If you ask ten people what Creativity is, you’ll have ten different answers. Creativity has been described as:
1. Creativity is talent, you either have it or you don’t.
2. Creativity is the generation of new ideas or concepts.
3. Creativity is the ability to create something from nothing – God created the heavens and the earth.
4. creativity is whole-brain thinking; combining right brain imagination with left brain logic.
5. Creativity is breaking away from our conditioned mind to discover our true inner essence.
6. Creativity is the license to dream dreams.
7. Creativity is the ability to amuse yourself.
8. Creativity is thinking outside the box.
9. Creativity is thinking inside the box, but in new ways.
10. Creativity is ignoring the box completely. Be boxless.
What, then, is creativity? How can we encourage creativity in our children, if we don’t even know what it is?
Simply put, I believe creativity is doing, thinking, or dreaming something you haven’t done, thought, or dreamed before. A child is creative when he scribbles with a black crayon on pink paper. It may not be original. Thousands of children have scribbled with black crayons for generations. But for that child, at that moment, he is doing something he has not done before. Now, if he always colors with a black crayon on pink paper, day after day after day, he is no longer being creative. He has fallen into a rut, he is performing a ritual.
Trying to do something new is scary. There’s a certain amount of comfort in doing the same things over and over. If you drive home taking the highway, you know how to go. You know how long it will take you, and you know exactly where to turn off. But if you decide to take a new way home – to just head out in the general direction, you risk getting lost. Perhaps you worry about having a flat tire, or other car trouble, in a strange neighborhood, and you won’t know who to call for help. So you continue to drive home every day, the same way, over and over. Yet, you miss a lot of opportunities! If you work full time, you’ll make that same trip home 250 times a year, times however many years you work at the same place and live at the same address. In all that time, you’ve missed so many opportunities to see the world, or at least, your little corner of it.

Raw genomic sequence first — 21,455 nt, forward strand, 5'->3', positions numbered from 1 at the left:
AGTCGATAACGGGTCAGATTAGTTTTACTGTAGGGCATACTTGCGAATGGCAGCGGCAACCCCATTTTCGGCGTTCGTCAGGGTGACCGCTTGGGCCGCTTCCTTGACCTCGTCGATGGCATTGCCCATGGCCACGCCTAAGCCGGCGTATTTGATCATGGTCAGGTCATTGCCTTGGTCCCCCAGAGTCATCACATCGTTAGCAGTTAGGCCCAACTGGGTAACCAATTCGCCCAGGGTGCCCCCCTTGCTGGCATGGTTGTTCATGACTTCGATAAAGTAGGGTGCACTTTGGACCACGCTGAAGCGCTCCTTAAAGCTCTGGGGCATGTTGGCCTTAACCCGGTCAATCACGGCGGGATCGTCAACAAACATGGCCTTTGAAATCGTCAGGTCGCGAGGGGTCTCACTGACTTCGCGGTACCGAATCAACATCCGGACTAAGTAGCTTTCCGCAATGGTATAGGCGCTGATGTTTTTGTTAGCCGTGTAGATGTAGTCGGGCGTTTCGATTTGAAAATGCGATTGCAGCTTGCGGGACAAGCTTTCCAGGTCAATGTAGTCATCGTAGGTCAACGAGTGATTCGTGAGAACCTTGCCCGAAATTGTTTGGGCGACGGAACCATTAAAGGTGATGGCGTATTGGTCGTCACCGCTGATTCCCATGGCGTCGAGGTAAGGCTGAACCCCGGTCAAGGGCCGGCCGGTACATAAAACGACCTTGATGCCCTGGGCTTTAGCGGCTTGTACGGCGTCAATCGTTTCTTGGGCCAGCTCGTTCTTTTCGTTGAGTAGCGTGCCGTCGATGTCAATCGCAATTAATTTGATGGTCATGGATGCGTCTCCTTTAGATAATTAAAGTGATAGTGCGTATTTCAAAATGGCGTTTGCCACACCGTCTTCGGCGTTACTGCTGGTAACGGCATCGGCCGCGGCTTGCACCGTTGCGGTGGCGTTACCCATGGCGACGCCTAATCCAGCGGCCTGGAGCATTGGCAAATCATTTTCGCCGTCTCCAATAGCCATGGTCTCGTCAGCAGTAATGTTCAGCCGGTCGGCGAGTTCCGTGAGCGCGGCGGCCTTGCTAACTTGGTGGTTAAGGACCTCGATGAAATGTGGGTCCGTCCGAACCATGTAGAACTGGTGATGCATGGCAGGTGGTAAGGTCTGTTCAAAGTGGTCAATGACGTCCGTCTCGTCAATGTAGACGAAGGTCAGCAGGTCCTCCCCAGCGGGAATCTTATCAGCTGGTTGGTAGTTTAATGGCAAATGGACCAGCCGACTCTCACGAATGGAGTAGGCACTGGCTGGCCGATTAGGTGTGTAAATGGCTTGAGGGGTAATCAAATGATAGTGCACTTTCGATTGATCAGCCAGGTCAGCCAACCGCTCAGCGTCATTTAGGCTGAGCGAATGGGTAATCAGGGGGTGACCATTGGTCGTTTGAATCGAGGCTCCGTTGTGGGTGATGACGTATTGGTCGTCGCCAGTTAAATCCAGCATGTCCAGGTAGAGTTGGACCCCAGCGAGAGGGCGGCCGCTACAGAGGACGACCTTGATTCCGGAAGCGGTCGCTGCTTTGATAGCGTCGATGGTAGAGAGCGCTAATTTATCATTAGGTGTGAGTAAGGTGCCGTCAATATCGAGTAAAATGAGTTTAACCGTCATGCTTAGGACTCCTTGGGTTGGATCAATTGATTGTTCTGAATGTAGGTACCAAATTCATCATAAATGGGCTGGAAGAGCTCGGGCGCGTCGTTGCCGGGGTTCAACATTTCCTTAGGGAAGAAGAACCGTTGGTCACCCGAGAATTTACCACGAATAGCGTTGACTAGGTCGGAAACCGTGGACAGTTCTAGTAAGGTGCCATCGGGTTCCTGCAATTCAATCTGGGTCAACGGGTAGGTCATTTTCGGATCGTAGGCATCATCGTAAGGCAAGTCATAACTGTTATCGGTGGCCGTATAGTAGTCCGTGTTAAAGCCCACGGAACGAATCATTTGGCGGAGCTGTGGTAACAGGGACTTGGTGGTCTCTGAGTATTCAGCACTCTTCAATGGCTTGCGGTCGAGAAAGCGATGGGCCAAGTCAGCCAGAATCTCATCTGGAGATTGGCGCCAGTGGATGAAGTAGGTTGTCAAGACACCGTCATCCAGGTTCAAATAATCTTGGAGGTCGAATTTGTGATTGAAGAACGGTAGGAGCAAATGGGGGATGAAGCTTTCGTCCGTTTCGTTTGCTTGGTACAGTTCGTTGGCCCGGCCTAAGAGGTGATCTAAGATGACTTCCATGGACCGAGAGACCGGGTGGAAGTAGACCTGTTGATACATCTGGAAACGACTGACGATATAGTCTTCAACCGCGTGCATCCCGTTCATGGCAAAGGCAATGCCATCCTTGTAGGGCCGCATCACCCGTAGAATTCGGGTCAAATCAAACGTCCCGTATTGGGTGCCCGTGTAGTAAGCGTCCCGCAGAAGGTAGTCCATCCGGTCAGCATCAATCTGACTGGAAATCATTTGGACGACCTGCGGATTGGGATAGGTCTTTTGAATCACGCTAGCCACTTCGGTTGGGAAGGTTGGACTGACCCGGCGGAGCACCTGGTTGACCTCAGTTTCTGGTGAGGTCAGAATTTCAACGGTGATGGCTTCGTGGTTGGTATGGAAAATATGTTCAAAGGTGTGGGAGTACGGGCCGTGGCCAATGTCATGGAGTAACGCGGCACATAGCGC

Small children are less afraid of trying new things. They have to be – everything is new to them. That is one reason why it is believed that children are born creative, but our culture or our educational system drives the creativity out of them. They are taught there is a right way and a wrong way, and that they must conform to the right way. They become afraid of being wrong, and fear is the biggest road-block to creativity.
Thinking new thoughts is not as scary, but it doesn’t happen naturally. We must learn to expand our thinking, through reading, or discussing things with others, or through creativity exercises that are meant to challenge us, or sometimes, through adversity. We don’t have to think of new ways to serve food at dinner time, until someone in our family needs to go on a restricted diet. We don’t have to find new ways to clean, unless the old products no longer work for us. We don’t have to develop new ways of relating to our loved one, unless we feel our relationship is in danger. Doing the same old, same old, is always more comfortable.
Dreaming new dreams is perhaps the scariest of all. What would you do, if you had a million dollars? Would you still work? If the answer is no, then perhaps you are not doing the job that you were meant to do. People who feel fulfilled in their work do not want to stop. But facing the possibility that you might need to make a career change is more frightening that being stranded by the side of the road with a flat tire. A career change is life-altering. It may require years of planning, studying, and growing. It may require a new resume, new wardrobe, going through the interview process again, putting yourself out there, and possibly being rejected.
We have turned our dreams into nightmares. We need to learn to free ourselves, to give ourselves permission to dream, and discover where it takes us. We need to remember to try doing new things, thinking new thoughts, dreaming new dreams, for if we truly want creative children, we must first become creative adults.